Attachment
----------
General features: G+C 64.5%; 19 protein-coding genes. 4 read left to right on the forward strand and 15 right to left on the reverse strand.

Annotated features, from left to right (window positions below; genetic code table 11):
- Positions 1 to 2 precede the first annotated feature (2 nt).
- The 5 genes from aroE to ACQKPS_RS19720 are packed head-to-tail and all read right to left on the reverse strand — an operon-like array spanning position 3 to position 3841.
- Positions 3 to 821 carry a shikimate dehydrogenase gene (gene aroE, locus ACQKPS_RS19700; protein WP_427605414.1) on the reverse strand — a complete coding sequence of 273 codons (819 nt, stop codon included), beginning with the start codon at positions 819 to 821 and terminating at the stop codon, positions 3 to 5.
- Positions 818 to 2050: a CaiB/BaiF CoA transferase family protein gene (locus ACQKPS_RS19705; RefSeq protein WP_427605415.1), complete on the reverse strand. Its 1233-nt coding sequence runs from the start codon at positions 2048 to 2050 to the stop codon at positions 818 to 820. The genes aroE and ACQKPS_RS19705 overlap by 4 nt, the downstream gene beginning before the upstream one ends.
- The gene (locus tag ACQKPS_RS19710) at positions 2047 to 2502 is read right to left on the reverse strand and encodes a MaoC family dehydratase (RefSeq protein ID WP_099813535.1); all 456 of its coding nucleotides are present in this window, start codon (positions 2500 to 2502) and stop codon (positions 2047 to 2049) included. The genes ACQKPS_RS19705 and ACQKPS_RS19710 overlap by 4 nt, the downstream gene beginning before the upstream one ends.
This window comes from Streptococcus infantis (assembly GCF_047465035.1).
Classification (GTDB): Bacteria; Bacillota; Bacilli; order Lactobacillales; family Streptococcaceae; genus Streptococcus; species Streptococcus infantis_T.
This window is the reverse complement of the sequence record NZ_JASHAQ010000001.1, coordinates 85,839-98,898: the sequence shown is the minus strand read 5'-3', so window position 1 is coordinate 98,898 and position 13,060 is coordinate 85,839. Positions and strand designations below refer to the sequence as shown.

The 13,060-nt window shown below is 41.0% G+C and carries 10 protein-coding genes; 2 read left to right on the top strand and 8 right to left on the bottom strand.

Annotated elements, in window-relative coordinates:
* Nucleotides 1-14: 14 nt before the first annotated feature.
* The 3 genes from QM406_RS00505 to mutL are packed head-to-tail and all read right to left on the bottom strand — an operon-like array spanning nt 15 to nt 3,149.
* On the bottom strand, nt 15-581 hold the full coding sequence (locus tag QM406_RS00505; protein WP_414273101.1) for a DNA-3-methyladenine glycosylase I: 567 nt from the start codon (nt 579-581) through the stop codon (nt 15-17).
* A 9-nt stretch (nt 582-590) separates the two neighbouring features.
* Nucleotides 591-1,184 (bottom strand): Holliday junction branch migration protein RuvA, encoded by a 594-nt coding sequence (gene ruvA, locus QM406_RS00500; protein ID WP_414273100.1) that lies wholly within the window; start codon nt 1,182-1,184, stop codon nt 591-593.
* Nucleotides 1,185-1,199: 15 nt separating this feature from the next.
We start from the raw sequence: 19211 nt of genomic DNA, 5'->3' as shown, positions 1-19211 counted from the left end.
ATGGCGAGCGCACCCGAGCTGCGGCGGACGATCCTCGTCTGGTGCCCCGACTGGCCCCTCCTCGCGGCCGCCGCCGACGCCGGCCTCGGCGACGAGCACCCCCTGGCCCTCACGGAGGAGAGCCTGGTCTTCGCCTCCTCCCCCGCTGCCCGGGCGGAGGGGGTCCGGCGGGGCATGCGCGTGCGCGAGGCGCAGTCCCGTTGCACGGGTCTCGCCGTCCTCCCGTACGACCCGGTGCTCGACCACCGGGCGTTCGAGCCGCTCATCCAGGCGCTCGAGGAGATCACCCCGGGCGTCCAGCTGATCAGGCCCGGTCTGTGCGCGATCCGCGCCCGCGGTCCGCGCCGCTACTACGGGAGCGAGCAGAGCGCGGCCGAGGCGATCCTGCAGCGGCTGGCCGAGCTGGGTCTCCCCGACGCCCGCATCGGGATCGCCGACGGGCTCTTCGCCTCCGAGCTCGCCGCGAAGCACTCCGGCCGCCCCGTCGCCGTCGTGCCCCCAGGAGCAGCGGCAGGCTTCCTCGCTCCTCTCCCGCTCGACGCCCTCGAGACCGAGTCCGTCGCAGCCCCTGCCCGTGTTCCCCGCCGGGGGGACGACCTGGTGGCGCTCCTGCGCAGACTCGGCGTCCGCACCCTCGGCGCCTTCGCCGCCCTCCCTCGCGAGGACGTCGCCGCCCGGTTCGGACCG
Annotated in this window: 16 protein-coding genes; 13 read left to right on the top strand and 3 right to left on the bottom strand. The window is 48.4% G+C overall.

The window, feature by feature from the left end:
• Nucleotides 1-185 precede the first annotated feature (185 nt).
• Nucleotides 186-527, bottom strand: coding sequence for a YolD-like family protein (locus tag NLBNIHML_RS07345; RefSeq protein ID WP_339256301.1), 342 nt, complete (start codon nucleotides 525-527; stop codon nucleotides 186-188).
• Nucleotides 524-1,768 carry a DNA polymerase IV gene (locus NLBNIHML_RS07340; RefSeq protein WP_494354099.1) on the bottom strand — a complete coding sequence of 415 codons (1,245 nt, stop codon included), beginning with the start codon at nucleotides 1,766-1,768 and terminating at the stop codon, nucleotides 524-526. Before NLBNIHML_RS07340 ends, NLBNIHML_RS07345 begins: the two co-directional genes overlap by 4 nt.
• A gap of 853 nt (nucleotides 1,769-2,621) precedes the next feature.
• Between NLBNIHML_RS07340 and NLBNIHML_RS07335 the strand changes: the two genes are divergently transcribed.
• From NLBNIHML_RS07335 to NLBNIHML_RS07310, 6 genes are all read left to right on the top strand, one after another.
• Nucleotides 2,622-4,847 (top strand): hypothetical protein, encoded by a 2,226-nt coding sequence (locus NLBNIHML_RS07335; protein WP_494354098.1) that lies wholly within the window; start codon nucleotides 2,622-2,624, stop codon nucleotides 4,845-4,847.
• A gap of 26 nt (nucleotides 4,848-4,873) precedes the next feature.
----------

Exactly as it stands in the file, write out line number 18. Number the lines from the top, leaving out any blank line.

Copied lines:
* Nucleotides 1,185-1,199: 15 nt separating this feature from the next.